404 Here is How It Can Go when Riding Bareback with Cancer | Stephen Garrett

Here is How It Can Go when Riding Bareback with Cancer

Text Message from Peter;

“So Tired. Mostly from not sleeping. Went to emergency and, as expected they r sending me to Cranbrook for a CT scan. No date yet probably early next week.

I am pretty sure what the results will be. Then things will get interesting.

How r u doing?”

My reply;

“What are your assumptions about the CT scan results? Sending you lots of love and some sleeping dust!”

Peter’s response;

“I am pretty sure they will find the cancer is back. At that stage they will shift to a palliative only approach and wash their hands of me. 

Then I pursue 2 or 3 alternative remedies cuz why not… oh yeah and do all my end of life stuff just in case”

My next text;

“Do the others in our family know what’s going on?”

Peter typed back;

“No. Wanted to wait for the test results to make sure I am right.”

If you ever wondered how a family chats about this sort of cancer stuff this is one example of how it can go. Read the texts carefully, more for what is not being said than what has been written. In Peter’s first volley of this series of texts two things popped out at me;

  • My brother is in the midst of extensive and aggressive treatment and the system can’t set a date for important and meaningful scans leaving my brother and his family deep in the place of again not knowing. I understand the healthcare system, I have worked in it as an interim CEO, I know its complexities and the demands it faces, yet it feels to me very inhumane to leave a family hanging in not knowing.
  • Peter’s statement, poignant in what is not said – “I am pretty sure what the results will be.” – says everything and nothing at the same time. This can be the way we avoid directness and discomfort. Often the family members settle for this type of vague communication because it feels like they are talking (doing something) and yet still skating around the issue. My reply – “What are your assumptions about the CT scan results?” – goes right at the discomfort because I need to ‘really’ know what’s going on. I was asking for some reality.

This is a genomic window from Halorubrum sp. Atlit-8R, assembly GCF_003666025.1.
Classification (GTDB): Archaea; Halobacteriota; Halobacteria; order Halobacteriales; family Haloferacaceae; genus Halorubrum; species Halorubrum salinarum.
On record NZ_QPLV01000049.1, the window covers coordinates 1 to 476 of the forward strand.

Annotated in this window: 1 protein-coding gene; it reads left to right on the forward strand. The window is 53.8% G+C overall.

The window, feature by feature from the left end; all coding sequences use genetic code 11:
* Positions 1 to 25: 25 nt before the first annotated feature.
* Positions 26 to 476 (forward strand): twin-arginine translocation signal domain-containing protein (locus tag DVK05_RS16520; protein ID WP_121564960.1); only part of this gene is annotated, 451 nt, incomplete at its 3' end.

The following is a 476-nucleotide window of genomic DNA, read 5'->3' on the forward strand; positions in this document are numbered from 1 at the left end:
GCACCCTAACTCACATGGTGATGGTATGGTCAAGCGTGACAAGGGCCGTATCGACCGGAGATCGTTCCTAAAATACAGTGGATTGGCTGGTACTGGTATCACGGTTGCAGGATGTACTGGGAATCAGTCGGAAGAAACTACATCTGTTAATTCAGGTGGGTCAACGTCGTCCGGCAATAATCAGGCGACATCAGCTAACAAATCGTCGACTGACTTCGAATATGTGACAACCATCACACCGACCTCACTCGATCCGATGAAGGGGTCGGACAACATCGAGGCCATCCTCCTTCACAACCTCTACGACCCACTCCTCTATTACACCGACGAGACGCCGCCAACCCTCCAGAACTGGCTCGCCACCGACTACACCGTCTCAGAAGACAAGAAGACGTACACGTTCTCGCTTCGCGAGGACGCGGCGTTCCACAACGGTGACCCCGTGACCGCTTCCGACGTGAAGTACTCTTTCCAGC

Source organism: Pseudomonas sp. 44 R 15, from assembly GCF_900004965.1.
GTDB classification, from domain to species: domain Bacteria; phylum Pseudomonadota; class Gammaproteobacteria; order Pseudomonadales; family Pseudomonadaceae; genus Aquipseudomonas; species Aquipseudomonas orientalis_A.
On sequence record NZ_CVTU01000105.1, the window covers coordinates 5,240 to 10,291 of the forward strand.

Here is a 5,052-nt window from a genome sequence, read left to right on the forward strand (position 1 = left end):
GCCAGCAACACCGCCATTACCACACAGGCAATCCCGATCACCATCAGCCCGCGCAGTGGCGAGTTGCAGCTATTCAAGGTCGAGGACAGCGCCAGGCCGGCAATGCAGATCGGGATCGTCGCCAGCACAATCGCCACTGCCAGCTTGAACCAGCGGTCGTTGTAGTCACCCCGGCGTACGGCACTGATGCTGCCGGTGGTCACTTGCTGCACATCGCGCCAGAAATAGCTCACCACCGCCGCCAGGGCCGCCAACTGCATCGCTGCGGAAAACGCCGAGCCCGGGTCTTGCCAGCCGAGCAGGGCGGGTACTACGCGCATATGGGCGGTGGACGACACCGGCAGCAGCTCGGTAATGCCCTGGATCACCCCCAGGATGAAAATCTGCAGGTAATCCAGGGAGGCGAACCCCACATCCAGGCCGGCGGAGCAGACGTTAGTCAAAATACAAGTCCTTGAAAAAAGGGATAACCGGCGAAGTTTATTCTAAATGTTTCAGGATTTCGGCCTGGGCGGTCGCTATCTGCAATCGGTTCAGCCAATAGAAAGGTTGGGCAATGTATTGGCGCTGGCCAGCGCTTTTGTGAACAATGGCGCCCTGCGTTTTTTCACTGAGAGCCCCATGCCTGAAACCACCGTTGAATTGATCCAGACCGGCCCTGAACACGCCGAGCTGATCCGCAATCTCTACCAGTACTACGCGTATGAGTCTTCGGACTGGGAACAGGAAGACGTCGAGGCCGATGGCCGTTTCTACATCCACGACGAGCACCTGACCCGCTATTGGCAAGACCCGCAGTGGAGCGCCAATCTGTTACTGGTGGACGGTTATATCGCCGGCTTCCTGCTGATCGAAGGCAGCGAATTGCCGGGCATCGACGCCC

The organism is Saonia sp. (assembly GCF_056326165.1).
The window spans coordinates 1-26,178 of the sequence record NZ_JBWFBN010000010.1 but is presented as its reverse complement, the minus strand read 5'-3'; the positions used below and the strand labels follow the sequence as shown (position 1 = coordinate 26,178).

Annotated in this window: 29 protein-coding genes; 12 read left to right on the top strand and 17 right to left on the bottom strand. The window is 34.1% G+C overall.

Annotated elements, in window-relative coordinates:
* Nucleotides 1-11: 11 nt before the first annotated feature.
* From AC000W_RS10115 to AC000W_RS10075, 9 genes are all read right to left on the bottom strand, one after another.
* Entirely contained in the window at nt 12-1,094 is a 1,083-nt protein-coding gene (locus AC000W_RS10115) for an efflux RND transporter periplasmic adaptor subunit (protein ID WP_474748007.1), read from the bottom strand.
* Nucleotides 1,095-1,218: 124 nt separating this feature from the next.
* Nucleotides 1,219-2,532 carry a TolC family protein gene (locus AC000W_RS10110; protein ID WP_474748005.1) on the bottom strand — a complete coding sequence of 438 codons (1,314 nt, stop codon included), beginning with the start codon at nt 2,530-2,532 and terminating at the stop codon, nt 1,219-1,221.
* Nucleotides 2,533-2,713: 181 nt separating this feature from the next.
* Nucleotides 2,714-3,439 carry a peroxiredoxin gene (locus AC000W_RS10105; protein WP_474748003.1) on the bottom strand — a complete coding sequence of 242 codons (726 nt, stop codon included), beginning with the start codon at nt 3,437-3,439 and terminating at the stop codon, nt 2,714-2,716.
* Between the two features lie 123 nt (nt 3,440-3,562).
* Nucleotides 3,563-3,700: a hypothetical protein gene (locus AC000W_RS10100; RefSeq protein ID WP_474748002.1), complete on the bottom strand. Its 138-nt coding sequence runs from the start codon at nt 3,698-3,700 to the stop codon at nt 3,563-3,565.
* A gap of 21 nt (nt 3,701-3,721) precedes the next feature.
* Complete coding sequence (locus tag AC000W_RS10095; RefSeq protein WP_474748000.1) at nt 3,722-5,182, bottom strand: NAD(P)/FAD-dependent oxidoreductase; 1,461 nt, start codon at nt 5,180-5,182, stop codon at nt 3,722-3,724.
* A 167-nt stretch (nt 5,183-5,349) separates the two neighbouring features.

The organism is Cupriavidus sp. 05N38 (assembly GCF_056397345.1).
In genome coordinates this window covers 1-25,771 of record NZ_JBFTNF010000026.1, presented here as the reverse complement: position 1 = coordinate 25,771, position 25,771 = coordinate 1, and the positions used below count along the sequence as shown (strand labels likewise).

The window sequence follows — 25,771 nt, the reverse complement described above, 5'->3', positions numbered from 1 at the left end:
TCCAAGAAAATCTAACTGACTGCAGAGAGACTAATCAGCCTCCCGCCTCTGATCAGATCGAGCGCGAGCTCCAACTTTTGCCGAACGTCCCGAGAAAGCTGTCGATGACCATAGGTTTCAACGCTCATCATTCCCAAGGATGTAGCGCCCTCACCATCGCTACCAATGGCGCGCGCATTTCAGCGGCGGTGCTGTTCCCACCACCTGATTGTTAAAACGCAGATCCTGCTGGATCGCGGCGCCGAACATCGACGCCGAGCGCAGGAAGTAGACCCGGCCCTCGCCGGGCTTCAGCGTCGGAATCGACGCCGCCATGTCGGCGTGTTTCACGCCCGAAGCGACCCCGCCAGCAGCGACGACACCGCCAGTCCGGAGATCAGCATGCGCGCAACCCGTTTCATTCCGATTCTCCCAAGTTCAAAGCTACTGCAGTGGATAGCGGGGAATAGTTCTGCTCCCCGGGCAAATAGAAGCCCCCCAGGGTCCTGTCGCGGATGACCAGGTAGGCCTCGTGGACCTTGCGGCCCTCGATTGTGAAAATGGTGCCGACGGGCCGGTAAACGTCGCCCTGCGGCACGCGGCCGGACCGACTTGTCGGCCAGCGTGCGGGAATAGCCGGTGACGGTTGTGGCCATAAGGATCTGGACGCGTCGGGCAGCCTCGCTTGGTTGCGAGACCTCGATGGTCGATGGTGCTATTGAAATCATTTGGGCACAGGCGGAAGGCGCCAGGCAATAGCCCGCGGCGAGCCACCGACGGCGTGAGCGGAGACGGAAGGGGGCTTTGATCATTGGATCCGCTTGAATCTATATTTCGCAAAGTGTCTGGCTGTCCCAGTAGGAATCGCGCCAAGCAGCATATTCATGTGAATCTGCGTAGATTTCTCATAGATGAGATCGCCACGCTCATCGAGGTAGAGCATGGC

Peter’s reponse – “I am pretty sure they will find the cancer is back.” – walks us right into discomfortville! Thank you Peter.

And then we pop quickly back out of the uncomfortable place and go to;

Then I pursue 2 or 3 alternative remedies cuz why not… oh yeah and do all my end of life stuff just in case”. Notice right back to the fight and as an aside “do all my end of life stuff just in case.”

And here is the piece that can cause trouble, waiting for the right time or the right information or the right something or other. It can rob the entire group of valuable time to be together, to tell stories, to remember and to have fond farewells;

“ Wanted to wait for the test result to make sure…” Informing the family is again taking us to discomfortville. We can often prejudge the capacity of the family to receive the news and hold it back for their sake – this is really a disguise for us not wanting to feel the deep reality of what is going on. And yes clear information IS important so we need to find the balance between timeliness and data. Time, as death looms near by is of the essence.

Even though alternatives and options are running out “just in case” pops up to relieve the pressure – It is so hard to stay in discomfortville and face the reality that death is way closer than it used to be and the time is coming to really face it.

Yes Peter, get your end of life papers in order it is the most generous thing you can do for your wife and family. It will set your own mind at ease too! And by the way Peter thanks for all the life lessons your walk with cancer is providing for me, your generous sharing of your life and dying is most inspiring.

Warmly and with gratitude

Stephen

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